(Georges Braque, Lying Nude (The Bather IX), 1932)
I’ve been thinking about hallucinations. Generally we associate the word with acid and mushrooms. That doesn’t interest me so much mainly because I’ve never tripped and I never want to. I don’t need it, I’m scared enough as it is. I suppose it has be powerful. New York Times art critic Ken Johnson just published a whole book on the influence tripping has had on modern art.
Georges Braque also used the word “hallucination” to describe the process of artmaking. Miro did too. In a statement in Minotaure, December 1933, the latter said:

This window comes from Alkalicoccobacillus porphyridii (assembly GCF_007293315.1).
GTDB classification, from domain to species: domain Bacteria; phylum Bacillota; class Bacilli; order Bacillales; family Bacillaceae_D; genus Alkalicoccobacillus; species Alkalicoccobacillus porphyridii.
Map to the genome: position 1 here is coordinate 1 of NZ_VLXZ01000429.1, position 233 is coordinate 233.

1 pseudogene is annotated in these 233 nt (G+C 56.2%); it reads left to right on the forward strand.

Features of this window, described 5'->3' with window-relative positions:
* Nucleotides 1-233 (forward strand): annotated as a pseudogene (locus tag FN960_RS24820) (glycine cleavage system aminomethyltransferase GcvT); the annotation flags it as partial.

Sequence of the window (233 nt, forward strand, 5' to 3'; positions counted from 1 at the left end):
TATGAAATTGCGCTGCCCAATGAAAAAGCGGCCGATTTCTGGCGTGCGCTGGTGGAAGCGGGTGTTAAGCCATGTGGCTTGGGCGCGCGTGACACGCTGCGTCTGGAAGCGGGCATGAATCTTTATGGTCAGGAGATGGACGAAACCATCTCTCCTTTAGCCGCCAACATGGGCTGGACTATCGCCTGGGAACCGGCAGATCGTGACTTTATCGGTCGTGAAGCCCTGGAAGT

It is difficult for me to talk about my painting, since it is always born in a state of hallucination, brought on by some jolt or other – whether objective or subjective – which I am not the least responsible for.
From what I gather, these artists were both using the word to describe what we might now call a process of “making the unconscious conscious.” I doubt many would use the word “hallucination” anymore in this way in our times, because we’ve become so familiar with psychoanalysis, dream interpretation and representation, etc. It doesn’t really qualify as halluncination, in my mind, because it’s familiar (now). We can explain it, whether it’s accurate or not. I think a hallucination must be something that feels outside the self.